The Governor of Sweden’s Central Bank has outlined a vision of a digital state money dubbed e-krona in an ‘Economic Commentaries’ document published on 15 October.
Stefan Ingves, the Governor of Sweden’s Riksbank, shared his thoughts on the future of the country’s relationship with physical and digital money in an extensive written commentary which stresses the need for a Digital Currency issued by the Central Bank.
Ingves outlines the institution’s responsibility of ensuring safe and efficient payments and ensuring that the krona, Sweden’s national currency, maintains its value. The Governor then adds that cash needs to be ‘protected and supplemented’ with a digital alternative.
Cash is no longer King, but still needed
The first section of the Central Bank Governor’s focuses on how Sweden’s relationship with physical cash has changed since its dominance in the 1900s in comparison to present day conditions.
The major takeaway is that digital payments are more accessible and attractive to use for consumers in Sweden and advances in technology have improved transaction systems like instant payments between bank accounts.
Ingves’ notes highlight research that shows that Sweden has one of lowest cash usage rates of any country in the world, with cash as a percentage of its GDP having fallen to just 1 percent.
While the Governor outlines a steady move towards digital payments, he also stresses that physical cash still fulfils a number of important functions. Ingves says that cash creates a uniform monetary system with a single unit of exchange and is also ‘emblematic for the Swedish
Krona’. He also suggests that cash is a safe alternative to commercial bank money and can be used in instances where there is no electricity or digital infrastructure.
Nevertheless he acknowledges the decline of physical cash usage in Sweden and proposes that certain legislative approaches be considered to ensure that some percentage of transactions using physical cash always remain.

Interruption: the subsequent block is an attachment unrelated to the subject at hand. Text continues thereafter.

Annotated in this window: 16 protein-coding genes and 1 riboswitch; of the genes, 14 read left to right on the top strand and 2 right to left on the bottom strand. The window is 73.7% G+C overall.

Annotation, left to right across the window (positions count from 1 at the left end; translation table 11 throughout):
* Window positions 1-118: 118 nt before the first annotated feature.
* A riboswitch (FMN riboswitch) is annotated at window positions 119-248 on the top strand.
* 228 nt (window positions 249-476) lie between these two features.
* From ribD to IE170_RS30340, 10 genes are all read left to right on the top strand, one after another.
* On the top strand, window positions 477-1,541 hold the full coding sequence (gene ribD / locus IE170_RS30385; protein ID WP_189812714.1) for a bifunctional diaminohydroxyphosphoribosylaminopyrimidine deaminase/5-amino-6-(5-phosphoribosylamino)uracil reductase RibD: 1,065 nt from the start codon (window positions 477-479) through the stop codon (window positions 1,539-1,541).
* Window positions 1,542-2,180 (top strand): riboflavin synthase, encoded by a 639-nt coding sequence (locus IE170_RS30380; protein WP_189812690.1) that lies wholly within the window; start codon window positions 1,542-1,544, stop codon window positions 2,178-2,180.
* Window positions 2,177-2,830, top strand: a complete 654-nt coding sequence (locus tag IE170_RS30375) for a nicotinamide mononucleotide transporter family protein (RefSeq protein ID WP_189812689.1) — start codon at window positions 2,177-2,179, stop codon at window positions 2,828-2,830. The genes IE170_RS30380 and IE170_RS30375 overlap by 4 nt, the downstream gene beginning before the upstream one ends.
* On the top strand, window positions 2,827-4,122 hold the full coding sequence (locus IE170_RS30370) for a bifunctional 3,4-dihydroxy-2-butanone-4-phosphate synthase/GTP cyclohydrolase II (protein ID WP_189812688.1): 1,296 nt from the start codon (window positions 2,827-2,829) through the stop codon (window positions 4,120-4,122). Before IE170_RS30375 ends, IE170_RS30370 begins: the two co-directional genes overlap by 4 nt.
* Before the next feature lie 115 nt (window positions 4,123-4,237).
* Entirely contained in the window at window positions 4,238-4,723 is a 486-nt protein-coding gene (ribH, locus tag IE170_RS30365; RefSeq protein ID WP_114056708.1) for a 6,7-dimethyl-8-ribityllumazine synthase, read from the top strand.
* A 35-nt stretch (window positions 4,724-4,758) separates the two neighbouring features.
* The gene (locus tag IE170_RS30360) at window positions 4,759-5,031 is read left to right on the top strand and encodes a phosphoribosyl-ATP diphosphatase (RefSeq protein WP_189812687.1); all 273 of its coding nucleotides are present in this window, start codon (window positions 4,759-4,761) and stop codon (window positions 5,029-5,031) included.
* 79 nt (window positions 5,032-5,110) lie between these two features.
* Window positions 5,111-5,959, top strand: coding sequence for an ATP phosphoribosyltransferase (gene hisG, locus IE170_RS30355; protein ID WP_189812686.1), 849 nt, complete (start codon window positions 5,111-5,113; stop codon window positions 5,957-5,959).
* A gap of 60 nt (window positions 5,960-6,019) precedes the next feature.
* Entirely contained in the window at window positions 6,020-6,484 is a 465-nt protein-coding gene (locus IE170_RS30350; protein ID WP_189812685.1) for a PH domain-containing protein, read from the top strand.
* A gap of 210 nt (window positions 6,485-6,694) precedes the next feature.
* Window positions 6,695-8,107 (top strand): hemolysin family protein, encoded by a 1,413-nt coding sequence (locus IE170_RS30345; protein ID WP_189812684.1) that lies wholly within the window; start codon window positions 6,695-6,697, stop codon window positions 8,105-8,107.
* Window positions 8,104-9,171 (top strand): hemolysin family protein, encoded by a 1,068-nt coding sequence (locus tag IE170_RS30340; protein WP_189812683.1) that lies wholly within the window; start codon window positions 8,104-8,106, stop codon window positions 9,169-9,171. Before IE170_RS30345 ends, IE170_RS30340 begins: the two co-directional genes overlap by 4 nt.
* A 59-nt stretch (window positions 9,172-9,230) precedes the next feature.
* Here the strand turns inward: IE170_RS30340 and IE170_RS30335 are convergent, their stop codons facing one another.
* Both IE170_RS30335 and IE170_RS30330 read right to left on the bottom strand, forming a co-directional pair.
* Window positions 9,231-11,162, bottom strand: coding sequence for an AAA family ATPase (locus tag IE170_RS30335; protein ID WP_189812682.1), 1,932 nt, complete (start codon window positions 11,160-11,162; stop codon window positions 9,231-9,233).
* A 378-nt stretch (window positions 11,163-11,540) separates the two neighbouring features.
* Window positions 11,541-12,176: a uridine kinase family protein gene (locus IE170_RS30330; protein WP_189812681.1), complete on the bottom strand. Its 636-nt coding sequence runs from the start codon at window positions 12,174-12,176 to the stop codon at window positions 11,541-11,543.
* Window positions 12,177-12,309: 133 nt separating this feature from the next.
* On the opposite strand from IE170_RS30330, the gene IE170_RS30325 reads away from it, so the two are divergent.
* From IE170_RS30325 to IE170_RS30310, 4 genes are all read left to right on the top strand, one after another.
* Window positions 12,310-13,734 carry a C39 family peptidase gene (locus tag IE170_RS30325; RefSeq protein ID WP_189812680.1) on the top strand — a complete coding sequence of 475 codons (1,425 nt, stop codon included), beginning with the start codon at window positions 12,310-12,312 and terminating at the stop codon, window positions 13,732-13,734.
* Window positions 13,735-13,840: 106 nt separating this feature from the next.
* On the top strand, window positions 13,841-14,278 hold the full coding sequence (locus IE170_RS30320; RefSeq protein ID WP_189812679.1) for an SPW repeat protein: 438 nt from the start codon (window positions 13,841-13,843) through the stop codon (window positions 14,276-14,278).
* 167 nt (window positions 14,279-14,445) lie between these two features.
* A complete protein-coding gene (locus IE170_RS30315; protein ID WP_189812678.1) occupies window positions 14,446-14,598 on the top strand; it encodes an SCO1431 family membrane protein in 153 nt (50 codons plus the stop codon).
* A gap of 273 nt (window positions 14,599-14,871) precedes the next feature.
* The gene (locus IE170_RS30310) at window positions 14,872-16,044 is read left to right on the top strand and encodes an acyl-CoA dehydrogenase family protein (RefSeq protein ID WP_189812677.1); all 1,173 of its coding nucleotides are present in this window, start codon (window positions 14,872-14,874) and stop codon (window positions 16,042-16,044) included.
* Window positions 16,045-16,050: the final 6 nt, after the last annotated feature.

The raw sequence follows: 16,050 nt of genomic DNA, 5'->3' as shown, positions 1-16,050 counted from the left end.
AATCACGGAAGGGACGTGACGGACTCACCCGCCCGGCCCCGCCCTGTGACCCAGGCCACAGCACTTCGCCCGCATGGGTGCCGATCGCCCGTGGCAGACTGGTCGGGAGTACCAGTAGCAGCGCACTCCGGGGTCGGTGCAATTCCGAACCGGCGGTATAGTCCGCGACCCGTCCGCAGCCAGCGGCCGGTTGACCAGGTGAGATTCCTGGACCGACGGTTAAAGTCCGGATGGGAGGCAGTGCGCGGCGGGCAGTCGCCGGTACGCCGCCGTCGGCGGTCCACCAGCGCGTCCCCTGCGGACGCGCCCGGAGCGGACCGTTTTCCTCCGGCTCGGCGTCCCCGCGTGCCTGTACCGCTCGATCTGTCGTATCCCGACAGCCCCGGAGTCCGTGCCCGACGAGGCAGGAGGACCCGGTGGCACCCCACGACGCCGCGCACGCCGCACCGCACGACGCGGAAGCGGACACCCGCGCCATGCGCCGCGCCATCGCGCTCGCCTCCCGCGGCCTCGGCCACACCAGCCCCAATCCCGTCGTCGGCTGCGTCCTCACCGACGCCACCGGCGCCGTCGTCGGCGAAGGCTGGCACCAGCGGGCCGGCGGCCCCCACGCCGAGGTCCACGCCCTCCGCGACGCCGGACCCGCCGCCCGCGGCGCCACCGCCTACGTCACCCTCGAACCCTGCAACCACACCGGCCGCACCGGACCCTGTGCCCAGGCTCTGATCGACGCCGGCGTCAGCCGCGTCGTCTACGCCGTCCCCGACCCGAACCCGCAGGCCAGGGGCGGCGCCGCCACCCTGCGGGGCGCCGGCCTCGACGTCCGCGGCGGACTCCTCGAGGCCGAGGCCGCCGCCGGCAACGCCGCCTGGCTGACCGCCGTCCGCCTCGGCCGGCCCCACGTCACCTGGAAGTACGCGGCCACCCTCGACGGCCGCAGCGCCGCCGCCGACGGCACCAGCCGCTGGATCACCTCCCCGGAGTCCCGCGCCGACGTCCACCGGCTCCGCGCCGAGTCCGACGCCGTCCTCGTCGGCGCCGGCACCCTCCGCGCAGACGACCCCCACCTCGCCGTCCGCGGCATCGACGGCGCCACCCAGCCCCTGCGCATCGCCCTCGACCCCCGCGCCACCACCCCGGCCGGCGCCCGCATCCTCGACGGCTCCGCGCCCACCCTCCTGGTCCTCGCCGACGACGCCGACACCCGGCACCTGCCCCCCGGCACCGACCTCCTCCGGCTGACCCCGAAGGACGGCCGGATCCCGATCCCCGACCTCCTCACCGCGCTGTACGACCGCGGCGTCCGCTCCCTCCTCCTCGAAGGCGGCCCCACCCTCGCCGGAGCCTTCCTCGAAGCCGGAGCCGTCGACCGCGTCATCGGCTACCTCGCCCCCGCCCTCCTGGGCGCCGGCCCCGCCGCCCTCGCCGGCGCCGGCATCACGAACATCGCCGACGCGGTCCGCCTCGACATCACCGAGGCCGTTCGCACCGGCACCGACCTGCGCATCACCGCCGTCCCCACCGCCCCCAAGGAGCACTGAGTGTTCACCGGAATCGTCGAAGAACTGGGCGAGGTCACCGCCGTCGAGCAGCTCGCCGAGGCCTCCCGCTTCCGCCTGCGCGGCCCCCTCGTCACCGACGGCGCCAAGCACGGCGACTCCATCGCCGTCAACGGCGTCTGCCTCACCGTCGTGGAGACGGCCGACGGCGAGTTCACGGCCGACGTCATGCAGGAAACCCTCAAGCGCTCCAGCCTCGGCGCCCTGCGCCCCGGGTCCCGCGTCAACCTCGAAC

Enter the e-Krona
Sweden’s Central Bank is already investigating whether there is merit and if it’s possible to issue a digital equivalent of physical cash dubbed an e-krona. This would be issued by the Riksbank and would be available to the general public in Sweden.
“It would work with the existing payment system and be exchangeable one for one for cash or bank money. In that the e-krona would be digital, it would be better adapted to our digital society than cash is, and it could be used in situations where it is not possible to pay with cash now,” Ingves wrote.
The governor also said that a digital krona would retain some functions of physical cash in the future, even eventually serving as the basis of a uniform monetary system.
Ingves even suggested that an e-krona would also reinforce the national currency as a major means of payment if digital currencies like Facebook’s proposed Libra token began to compete with the krona as a preferred means of payment.
“If we were to find ourselves in a situation where the Swedish krona is no
longer regarded as the most important currency alternative for making payments in Sweden, “we could ultimately lose the possibility to conduct our own monetary policy and to provide the banks with liquidity in a crisis. This would hamper our possibilities to ensure that payments can be made safely and efficiently and that the krona retains its value.”
The Riksbank has not taken any formal decision on the potential issuance of an e-krona as it requires legal foundations and political support.
Research is underway to see if the Riksbank should have the right to issue an e-krona in future, Ingves wrote:
“According to the European Union’s directive on electric money, the member states shall concede the right for central banks to issue electronic money that can be used by the general public This directive should be reflected in Swedish law.”
The Riksbank is busy conducting a pilot project with the help of Accenture which is testing how an e-krona could potentially look and function. The project is looking to create a test environment where a digital krona runs efficiently, is user friendly and meets high security and performance standards.